Bringing Home the Bacon: A Review of Okja

The world seems to be growing increasingly complicated, as evidenced by the past several decades, years or even months of—well, everything. And with more problems come more proposed solutions; how do we solve the coronavirus pandemic, systemic racism, political division or world hunger? But behind every solution is a who, a what and a why. This is exactly what South Korean filmmaker Bong Joon-ho confronts us with in his Netflix original Okja: as an egotistical CEO hailing from a powerful family proposes to solve world hunger with a new species of super-pigs bred for their meat, complications soon arise that question the validity of such a solution, as well as whose problems it ultimately solves.

A Murder Mystery of Privilege & Politics: A Review of Knives Out

The palace—a potent symbol of wealth with its intricately-embellished architecture, remote and wide-open spaces and Instagram-worthy scenery—is a place that is far removed from the rest of society, often gated off and separated by a long driveway to keep out the woes (and the people) of the real world. Rian Johnson’s (The Last Jedi, Looper) 2019 mystery-comedy Knives Out is a movie of veneers and misdirection situated in such a palatial mansion.

War! Who Is It Good For? A Review of Da 5 Bloods

Da 5 Bloods, this June’s Netflix-exclusive Spike Lee joint, opens with archival footage from the American Civil Rights Movement and the Vietnam...

No, Ignorance is Not Bliss: A (2020) Review of WALL-E

The summer of 2008 saw the glorious and yet understated release of Pixar’s robot romance WALL-E. A post-apocalyptic film made for kids,...

On the Value of Simplicity: A Review of Song of the Sea

In times of chaos, uncertainty and conflict, children’s movies maintain an attractive simplicity in their lessons and morals: kindness, responsibility, harmony, getting...

Travel Advisory: A Review of Train to Busan

Yes, it’s another zombie movie. With the inescapable presence of both the coronavirus and information about it, apocalyptic plague narratives featuring this...

Vision in Crisis: A Review of Bird Box

“The store was packed. This thing seems serious.” A relatively stable and somewhat morbid fascination with the apocalypse has...

Living Six Feet Under: A Review of Parasite

With four Academy Award wins (and as the only non-English-language film to ever win Best Picture), Parasite recently put South Korean cinema...

Post-industrial Playgrounds: A Review of Birds of Prey

The grand factories and complexes that once symbolized the greatness of the city are in decline, painting a backdrop at once bleak...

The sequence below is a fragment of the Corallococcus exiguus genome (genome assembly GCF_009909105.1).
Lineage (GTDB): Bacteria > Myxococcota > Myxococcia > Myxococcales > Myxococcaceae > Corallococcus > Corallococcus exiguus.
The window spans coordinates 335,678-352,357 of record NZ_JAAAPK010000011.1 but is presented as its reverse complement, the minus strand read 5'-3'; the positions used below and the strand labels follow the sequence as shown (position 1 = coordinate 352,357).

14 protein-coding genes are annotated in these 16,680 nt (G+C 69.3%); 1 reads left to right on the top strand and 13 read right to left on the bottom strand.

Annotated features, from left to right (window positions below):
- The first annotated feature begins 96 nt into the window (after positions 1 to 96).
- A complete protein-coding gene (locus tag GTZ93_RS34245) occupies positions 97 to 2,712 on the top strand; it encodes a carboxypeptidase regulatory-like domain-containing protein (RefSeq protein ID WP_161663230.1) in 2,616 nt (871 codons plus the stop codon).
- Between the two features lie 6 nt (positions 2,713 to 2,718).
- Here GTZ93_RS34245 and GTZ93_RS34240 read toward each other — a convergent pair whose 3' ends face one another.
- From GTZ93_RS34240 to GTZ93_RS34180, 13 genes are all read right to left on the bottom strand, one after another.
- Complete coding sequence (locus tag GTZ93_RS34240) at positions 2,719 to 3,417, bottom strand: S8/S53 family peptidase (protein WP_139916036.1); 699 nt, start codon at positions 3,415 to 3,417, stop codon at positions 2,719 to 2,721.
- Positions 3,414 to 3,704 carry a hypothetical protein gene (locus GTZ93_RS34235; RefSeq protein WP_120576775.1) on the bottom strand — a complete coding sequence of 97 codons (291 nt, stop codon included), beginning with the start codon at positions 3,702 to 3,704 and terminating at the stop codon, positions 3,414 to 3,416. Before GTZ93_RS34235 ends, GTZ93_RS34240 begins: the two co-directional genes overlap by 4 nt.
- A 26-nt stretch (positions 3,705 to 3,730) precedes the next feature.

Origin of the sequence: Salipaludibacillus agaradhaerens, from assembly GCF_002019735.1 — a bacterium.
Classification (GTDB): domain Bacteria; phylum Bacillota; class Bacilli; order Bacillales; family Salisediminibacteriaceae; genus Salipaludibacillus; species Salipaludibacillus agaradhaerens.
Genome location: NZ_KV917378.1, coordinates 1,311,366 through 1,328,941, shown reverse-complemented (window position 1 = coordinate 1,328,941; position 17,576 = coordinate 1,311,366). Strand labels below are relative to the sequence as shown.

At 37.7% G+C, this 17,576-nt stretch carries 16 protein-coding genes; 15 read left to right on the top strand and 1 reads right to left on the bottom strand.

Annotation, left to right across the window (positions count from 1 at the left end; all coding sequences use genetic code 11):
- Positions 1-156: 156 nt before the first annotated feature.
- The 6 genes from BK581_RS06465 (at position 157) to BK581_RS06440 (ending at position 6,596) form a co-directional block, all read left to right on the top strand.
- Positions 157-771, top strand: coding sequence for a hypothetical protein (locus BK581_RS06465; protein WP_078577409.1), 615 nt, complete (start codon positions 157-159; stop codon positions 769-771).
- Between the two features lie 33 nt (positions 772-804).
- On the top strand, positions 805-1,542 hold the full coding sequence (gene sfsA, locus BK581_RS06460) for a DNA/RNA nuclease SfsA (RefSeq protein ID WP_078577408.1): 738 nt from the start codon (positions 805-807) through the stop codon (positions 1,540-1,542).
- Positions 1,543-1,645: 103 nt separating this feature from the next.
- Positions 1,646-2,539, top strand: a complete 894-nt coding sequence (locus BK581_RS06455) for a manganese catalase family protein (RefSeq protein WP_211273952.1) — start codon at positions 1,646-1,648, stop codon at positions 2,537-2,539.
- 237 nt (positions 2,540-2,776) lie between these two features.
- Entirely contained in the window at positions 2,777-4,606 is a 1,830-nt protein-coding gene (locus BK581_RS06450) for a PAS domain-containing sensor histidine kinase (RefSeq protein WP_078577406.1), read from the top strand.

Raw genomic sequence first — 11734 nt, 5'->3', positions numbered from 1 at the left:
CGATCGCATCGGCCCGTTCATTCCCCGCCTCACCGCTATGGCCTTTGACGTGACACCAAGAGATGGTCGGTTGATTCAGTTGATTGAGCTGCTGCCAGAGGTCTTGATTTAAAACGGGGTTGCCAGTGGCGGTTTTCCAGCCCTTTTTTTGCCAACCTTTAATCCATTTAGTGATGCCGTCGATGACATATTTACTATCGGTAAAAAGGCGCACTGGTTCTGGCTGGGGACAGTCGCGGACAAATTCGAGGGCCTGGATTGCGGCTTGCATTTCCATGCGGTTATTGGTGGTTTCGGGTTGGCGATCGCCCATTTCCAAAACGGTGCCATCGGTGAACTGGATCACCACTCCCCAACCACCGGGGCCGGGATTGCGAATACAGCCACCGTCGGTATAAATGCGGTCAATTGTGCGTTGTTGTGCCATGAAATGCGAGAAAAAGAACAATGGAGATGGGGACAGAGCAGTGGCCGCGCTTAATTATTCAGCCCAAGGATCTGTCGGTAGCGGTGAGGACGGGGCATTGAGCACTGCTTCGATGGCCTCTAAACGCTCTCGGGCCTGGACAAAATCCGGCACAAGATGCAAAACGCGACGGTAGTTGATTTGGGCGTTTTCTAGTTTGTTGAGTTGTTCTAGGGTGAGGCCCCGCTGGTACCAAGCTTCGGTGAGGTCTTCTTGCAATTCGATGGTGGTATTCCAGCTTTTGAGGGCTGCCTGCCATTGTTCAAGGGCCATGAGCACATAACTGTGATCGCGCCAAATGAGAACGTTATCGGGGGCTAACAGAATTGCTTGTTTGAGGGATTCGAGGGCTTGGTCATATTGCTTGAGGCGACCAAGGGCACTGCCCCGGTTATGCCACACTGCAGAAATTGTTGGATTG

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Charity Appeal: Celebrity Influence in Times of Crisis

It might seem counterintuitive that entertainment and cultural icons thrive during tremendous times of hardship, but history has proven it true. 

Entropic Peace in Isolation: Revisiting Yayoi Kusama’s Fireflies on the Water in 2020

The Toledo Museum of Art exhibition program brought together a special presentation of Yayoi Kusama’s Fireflies on the Water installation, just for a global pandemic to hit soon after. Despite what seemed to be a major set-back, COVID-19 has instead transformed Fireflies on the Water into a deeper reflection into what isolation and the individual mean in the chaos of 2020. What was once an incomprehensible escapist dream is now a sober dissolution into universal existentialism.

The 2020 Election Dilemma: How Ohio has Handled Voting During the Pandemic

The 2020 presidential election stands to be one of the most complex and highly anticipated U.S. elections in recent history, primarily because...

Toledo ABCs

Toledo ABCs is a mini-series that highlights, from A to Z, just a sampling of those aspects that make Toledo unique and, in some cases, world-renowned. Designed to be viewed individually or as a set, the graphics use archival images, photography and white space constrained by typeface outlines to memorialize the beauty and significance in what we often might see as mundane.

Sustained Outrage in the Fight Against the Opioid Epidemic: A Review of Death in Mud Lick

Pulitzer-prize winner Eric Eyre’s new book exposes how hard drug distributors work to keep eyes off of their numbers and how important it is for journalists to keep looking. In the small towns of America, it can literally mean life or death. The opinions expressed in this series are those of the author and do not necessarily reflect any official organizational stance. Cover graphic by Ruth Chang for Midstory.